Since the advent of the electricity market, power prices have increased faster than inflation. In 2017 they jumped by about 50 per cent and, last winter, they tripled. We were promised lower prices. Why didn't it happen?
The basic reason is that we have a market suitable for a system where generation is from fossil fuels and new stations are cheaper and more efficient than old stations. In New Zealand, 65 per cent of the electricity is generated by efficient, low cost, hydropower schemes built many years ago. The most expensive generator sets the price for everyone else.
New generation is inevitably more expensive than the old hydro schemes, so new expensive power stations jack up the price paid to all generators. Low-cost generators make windfall profits and the hapless consumer pays far more than is needed to finance the new station.
The people who developed the market believed that "electricity was a commodity like any other" and, if the price went up, the demand would drop. The reality is that the value of electricity is much greater than its price, so most consumers don't make a substantial reduction in demand when prices are high. In the longer term, everyone pays more and energy-intensive industries close down and put people out of work.
The Government's carbon zero policies rely on a rapid and massive increase in wind generation. Over the last few weeks the price has crashed to less than 0.1c/kWh whenever the wind is blowing and then suddenly shot up to between 10c and 20c/kWh when the wind dropped. How many generators will be mad enough to continue investing in new wind farms given the price will crash every time the wind blows?
Electricity shortages and high prices this winter were caused by the market failing to provide sufficient dry year reserve. It would be better to view dry years as a "country risk" and treat it as a national problem, rather than hoping individual generators and retailers will carry the extra costs needed to manage it in the interests of New Zealand Inc.
The market has been unsuccessful in managing peak demand and destroyed our world-leading hot water control system. We do not reward consumers who manage their demand or generators who can provide reliable peak power.
In response to the high prices and shortages, the Electricity Authority reviewed competition in the wholesale market and concluded generators might be ripping off the consumers. Who would have guessed? It pointed out prices would have been lower if we had got rid of the aluminium smelter but didn't mention more gas or geothermal or hydropower would have had the same effect. It didn't consider changes to the market that would mitigate some of its problems nor did it contemplate switching to a market more suited to New Zealand conditions.
So what could be done to improve the existing market?
Overseas, most markets reward generators and others who can reliably contribute to meeting peak demand and incentivise consumers to manage demand. If we did the same, millions of dollars would be saved.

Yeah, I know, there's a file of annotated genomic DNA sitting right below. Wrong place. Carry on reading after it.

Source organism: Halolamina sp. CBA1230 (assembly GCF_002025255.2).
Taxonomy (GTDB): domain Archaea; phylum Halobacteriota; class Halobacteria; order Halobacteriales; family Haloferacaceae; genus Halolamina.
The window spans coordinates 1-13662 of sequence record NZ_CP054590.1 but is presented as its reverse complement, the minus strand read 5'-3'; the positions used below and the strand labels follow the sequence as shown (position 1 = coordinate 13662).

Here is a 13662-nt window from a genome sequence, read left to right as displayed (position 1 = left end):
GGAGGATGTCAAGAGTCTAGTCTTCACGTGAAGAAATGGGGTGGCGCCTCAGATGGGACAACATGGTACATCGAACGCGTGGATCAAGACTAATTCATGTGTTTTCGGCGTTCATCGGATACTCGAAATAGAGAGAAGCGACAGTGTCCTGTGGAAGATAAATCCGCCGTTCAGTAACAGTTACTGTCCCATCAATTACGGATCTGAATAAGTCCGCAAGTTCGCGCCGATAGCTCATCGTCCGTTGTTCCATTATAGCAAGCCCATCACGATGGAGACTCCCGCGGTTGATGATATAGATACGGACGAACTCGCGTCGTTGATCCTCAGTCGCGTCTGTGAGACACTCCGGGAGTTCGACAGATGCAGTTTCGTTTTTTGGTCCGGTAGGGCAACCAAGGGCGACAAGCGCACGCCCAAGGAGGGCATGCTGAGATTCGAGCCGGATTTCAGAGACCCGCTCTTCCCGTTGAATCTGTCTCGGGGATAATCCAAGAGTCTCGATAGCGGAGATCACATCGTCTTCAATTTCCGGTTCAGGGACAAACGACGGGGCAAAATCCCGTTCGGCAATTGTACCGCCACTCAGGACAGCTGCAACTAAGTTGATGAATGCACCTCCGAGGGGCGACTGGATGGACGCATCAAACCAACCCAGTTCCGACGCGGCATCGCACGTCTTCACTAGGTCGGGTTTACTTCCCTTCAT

Keeping the lights on during a dry year is the critical factor in electricity supply. We need a market that rewards those who hold energy in reserve for dry years. This would minimise the risk of blackouts and excessively high prices during dry years.
We should also be looking for a market that suits New Zealand conditions. One option is the Single Buyer (SB) market recommended to the Wholesale Electricity Market Development Group in 1994 but rejected.
The prime objective of a SB is to provide a reliable and economic supply. Preconditions are it must be free from government interference and its recommendations must be independently reviewed.
A single buyer does not own or build power stations. Instead, it identifies when new generation will be needed and contracts for it through international competitive bidding. The successful generator receives an annual payment to cover capital costs and profits and is paid for fuel and other operating costs at actual cost. By making the generator's profits independent of the amount generated, the SB is free to choose the combination of power stations that minimises the cost to the consumer. Peak demand would be properly costed, demand-side management would be incentivised and pumped storage would be valued on its merits.
Had an SB been chosen, we would still be paying for hydropower generation at its real cost of less than 3c/kWh and the country would be billions of dollars better off. If we converted to a SB right now, we would have price stability and an economic and reliable supply into the future.
We desperately need an independent and objective review, looking at all options and selecting what provides the most reliable and economic supply.
• Bryan Leyland, MSc, DistFEngNZ, FIMechE, FIEE(rtd) is a power systems engineer with 60 years' experience in New Zealand and overseas. He and his wife are major shareholders in a small hydro scheme.